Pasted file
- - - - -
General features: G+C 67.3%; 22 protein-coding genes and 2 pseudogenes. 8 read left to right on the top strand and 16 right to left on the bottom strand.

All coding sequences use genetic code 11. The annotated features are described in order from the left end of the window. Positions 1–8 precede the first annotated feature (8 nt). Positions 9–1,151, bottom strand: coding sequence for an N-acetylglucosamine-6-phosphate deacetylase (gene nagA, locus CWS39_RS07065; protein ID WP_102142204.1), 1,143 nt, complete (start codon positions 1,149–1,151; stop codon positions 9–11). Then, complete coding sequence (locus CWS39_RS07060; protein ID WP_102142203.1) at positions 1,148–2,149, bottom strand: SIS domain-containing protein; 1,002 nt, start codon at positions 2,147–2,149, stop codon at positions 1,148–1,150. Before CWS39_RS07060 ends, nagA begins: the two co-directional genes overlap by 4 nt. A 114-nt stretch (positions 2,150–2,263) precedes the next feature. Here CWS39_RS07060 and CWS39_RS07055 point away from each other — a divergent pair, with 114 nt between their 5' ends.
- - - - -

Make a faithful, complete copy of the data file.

General features: G+C 67.3%; 22 protein-coding genes and 2 pseudogenes. 8 read left to right on the top strand and 16 right to left on the bottom strand.

All coding sequences use genetic code 11. The annotated features are described in order from the left end of the window. Positions 1–8 precede the first annotated feature (8 nt). Positions 9–1,151, bottom strand: coding sequence for an N-acetylglucosamine-6-phosphate deacetylase (gene nagA, locus CWS39_RS07065; protein ID WP_102142204.1), 1,143 nt, complete (start codon positions 1,149–1,151; stop codon positions 9–11). Then, complete coding sequence (locus CWS39_RS07060; protein ID WP_102142203.1) at positions 1,148–2,149, bottom strand: SIS domain-containing protein; 1,002 nt, start codon at positions 2,147–2,149, stop codon at positions 1,148–1,150. Before CWS39_RS07060 ends, nagA begins: the two co-directional genes overlap by 4 nt. A 114-nt stretch (positions 2,150–2,263) precedes the next feature. Here CWS39_RS07060 and CWS39_RS07055 point away from each other — a divergent pair, with 114 nt between their 5' ends.